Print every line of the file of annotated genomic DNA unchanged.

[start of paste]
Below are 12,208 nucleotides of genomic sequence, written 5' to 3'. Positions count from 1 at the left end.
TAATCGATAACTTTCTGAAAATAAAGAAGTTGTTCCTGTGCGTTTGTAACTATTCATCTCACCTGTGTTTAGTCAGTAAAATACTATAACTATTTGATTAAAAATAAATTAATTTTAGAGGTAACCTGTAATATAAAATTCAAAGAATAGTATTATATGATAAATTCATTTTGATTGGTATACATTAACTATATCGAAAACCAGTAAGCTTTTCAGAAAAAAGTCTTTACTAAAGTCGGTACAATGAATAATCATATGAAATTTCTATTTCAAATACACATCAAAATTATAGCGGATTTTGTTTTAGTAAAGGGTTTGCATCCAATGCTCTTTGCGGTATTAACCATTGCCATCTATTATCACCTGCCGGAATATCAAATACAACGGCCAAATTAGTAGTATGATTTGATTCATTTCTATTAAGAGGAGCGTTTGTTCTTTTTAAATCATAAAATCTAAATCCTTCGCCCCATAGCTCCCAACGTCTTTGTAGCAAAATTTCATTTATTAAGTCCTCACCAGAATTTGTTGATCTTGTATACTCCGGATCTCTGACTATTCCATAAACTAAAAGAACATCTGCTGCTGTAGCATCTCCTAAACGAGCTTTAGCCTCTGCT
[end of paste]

Below are 12,208 nucleotides of genomic sequence, written 5' to 3'. Positions count from 1 at the left end.
TAATCGATAACTTTCTGAAAATAAAGAAGTTGTTCCTGTGCGTTTGTAACTATTCATCTCACCTGTGTTTAGTCAGTAAAATACTATAACTATTTGATTAAAAATAAATTAATTTTAGAGGTAACCTGTAATATAAAATTCAAAGAATAGTATTATATGATAAATTCATTTTGATTGGTATACATTAACTATATCGAAAACCAGTAAGCTTTTCAGAAAAAAGTCTTTACTAAAGTCGGTACAATGAATAATCATATGAAATTTCTATTTCAAATACACATCAAAATTATAGCGGATTTTGTTTTAGTAAAGGGTTTGCATCCAATGCTCTTTGCGGTATTAACCATTGCCATCTATTATCACCTGCCGGAATATCAAATACAACGGCCAAATTAGTAGTATGATTTGATTCATTTCTATTAAGAGGAGCGTTTGTTCTTTTTAAATCATAAAATCTAAATCCTTCGCCCCATAGCTCCCAACGTCTTTGTAGCAAAATTTCATTTATTAAGTCCTCACCAGAATTTGTTGATCTTGTATACTCCGGATCTCTGACTATTCCATAAACTAAAAGAACATCTGCTGCTGTAGCATCTCCTAAACGAGCTTTAGCCTCTGCT